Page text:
REMEMBERING DR TEWOLDE GEBREMESKEL, A PIONEER IN THE FIGHT AGAINST MALARIA
Download PDF By Kate Macintyre I was saddened to learn that Dr Tewolde Gebremeskel, Head of the National Malaria Control Program (NMCP) in Eritrea, has died at the age of 60. His intelligence, fierce drive, transparency, work ethic and energy, supported by an able, well-organised team, have been largely responsible for Eritrea’s successful malaria control programme in the last 15…Article Type:
ABSTRACT Kate Macintyre pays tribute to Dr Tewolde Gebremeskel, head of the National Malaria Control Program in Eritrea, who died recently.
By Kate Macintyre
I was saddened to learn that Dr Tewolde Gebremeskel, Head of the National Malaria Control Program (NMCP) in Eritrea, has died at the age of 60. His intelligence, fierce drive, transparency, work ethic and energy, supported by an able, well-organised team, have been largely responsible for Eritrea’s successful malaria control programme in the last 15 years.
After graduating from Gondar School of Public Health in Ethiopia in 1977 with a Bachelor’s degree in Public Health, Dr Tewolde served for 14 years as field surgeon and general medical practitioner on the war front in Eritrea. After Eritrea became independent, he was awarded a medical degree (MD) based on his field experience. He was selected by the Ministry of Health to study for a Masters in Public Health at the University of New South Wales, Sydney, Australia, supported by the Australian Agency for International Development (AusAID). In 1997, he became head of the NMCP. In September 2012, he was awarded the McKay Medal by the Royal Society for Tropical Medicine and Hygiene.
After spending most of his early career in clinical medicine in challenging circumstances, Dr Tewolde quickly acquired new skills to revitalise, reorganise and implement a very successful malaria control programme. His return to Eritrea coincided with the peak of a malaria epidemic in the Horn of Africa caused by the el Nino event in the late 1997/8. Dr Tewolde took charge of the programme and mobilised international donor support without relinquishing control or oversight of the programme to outsiders.
The programme quickly achieved full national coverage through the distribution of insecticide-treated nets for all age groups, and through other control methods. It reduced malaria from the top cause of death in the late 1990s to a minimal problem today and is a model for other malaria endemic countries.
The NMCP has been the principal recipient for three Global Fund malaria grants in Eritrea with a total value of $46.5 million. In a report on its recent diagnostic review of active grants in Eritrea, the Office of the Inspector General (OIG) said that there was strong evidence of a successful national response to malaria. The OIG said that because of the malaria programme, the proportion of all health facility visits for malaria went from one-third in 1999 to less that 3% in 2010.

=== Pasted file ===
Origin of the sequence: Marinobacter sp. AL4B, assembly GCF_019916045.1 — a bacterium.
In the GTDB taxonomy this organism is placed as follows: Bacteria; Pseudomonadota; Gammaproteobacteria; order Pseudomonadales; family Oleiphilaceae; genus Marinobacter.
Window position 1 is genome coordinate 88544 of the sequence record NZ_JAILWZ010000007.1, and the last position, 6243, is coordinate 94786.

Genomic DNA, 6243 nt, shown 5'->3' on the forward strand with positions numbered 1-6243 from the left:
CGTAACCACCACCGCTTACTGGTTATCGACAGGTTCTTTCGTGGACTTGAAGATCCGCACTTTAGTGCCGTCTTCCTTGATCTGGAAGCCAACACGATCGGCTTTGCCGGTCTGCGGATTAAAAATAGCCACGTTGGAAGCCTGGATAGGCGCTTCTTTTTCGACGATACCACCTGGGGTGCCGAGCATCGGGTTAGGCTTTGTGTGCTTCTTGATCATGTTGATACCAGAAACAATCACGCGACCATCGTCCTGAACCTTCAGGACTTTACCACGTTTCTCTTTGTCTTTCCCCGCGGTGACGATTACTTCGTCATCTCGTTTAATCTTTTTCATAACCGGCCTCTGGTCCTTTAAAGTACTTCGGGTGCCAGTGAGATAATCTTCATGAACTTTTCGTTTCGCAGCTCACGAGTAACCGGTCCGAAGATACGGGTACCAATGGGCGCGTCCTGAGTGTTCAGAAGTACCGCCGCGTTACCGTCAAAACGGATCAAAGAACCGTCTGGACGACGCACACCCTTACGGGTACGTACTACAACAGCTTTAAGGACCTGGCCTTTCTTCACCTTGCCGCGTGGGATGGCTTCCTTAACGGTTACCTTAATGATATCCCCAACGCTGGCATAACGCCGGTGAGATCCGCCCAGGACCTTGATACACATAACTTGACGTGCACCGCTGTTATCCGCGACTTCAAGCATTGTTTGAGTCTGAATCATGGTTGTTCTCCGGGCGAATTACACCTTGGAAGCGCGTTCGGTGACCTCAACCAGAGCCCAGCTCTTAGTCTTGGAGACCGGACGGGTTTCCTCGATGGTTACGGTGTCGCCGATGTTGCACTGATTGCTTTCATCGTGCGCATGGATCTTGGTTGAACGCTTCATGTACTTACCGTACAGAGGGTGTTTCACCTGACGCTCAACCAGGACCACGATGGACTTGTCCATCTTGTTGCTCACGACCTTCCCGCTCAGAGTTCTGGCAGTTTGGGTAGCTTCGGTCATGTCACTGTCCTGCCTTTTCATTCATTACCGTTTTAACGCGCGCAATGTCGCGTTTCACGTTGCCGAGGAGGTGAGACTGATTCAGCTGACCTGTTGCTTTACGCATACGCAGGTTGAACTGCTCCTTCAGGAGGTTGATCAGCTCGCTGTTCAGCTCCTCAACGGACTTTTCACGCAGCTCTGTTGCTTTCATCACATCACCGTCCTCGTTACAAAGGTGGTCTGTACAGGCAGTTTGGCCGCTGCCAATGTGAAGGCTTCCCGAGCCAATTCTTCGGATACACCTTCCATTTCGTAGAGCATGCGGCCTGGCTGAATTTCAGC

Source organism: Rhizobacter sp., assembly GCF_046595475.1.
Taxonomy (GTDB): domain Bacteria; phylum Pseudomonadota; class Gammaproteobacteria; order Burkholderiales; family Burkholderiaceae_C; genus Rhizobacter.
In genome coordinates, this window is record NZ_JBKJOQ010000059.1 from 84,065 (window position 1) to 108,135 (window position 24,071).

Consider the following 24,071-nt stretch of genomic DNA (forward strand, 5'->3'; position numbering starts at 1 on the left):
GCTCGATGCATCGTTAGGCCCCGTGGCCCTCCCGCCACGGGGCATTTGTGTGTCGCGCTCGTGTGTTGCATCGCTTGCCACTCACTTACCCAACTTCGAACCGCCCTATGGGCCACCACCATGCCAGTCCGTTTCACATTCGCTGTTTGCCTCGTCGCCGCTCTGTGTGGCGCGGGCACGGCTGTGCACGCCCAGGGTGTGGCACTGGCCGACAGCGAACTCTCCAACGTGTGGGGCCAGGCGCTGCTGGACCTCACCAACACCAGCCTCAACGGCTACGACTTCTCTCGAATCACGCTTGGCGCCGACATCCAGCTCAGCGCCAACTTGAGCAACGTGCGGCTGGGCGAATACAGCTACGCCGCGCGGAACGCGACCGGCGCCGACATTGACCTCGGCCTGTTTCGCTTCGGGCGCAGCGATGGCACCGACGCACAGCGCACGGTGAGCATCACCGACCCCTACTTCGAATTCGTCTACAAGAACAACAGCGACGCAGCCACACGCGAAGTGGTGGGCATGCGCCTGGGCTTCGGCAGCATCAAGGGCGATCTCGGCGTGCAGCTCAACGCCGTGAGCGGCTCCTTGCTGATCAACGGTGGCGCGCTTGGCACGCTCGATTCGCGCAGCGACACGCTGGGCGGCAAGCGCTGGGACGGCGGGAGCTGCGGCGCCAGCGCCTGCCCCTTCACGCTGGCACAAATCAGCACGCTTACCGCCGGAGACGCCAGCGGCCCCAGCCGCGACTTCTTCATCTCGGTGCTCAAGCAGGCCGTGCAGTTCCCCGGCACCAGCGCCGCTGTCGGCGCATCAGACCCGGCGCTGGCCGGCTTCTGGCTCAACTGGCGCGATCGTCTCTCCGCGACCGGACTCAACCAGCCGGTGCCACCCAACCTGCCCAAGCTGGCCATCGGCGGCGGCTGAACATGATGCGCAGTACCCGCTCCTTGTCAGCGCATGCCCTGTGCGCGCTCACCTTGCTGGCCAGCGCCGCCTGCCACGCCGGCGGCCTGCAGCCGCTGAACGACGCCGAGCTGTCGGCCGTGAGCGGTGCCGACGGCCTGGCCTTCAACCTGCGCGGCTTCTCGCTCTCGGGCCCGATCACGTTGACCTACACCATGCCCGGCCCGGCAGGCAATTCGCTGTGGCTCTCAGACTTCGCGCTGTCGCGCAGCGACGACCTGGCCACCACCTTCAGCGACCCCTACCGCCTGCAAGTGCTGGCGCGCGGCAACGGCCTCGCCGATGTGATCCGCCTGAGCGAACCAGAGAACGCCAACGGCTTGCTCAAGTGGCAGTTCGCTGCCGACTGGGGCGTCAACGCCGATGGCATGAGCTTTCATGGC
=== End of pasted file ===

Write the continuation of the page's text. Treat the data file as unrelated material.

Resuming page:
In 2006, Eritrea became the first African country to reach the Abuja Roll Back Malaria targets adopted at the Abuja Summit in the year 2000. It was also one of the first countries to use multiple interventions in an integrated way.
Dr Tewolde, although private, was not a shy man. He knew that communication mattered greatly in the context of malaria. He gave weekly radio interviews on the malaria programme, which earned him the nickname Mr Malaria. He always supported training for his staff as a prerequisite of outside support, and was instrumental in the development of a new course at the University of Asmara for public health technicians who graduated with good malaria control skills. His integrity, tenacity, willingness to learn new skills and ability to motivate others to achieve results was inspiring. These attributes, together with the desire to apply his extensive clinical medical knowledge and public health training to help his country, benefitted people of all ages.
I worked with Dr Tewolde for four years and admired his energy and enthusiasm. He loved to work hard, and at the end of the day enjoyed having coffee with friends of all ages, creeds and backgrounds. I recall sitting in a meeting that Dr Tewolde had called for donors, the Ministry of Health and technical advisors. He was telling us how he planned to sustain the gains made in malaria control. One of the advisors whispered to me: “When Dr Tewolde tells you the train is leaving the station, you better get on it. He doesn’t wait for anyone.”
His “train” has left the station but we will always remember that sense of humour and dynamism. Our sympathy goes to his family and to that wide circle of friends who benefited from knowing and appreciating the man.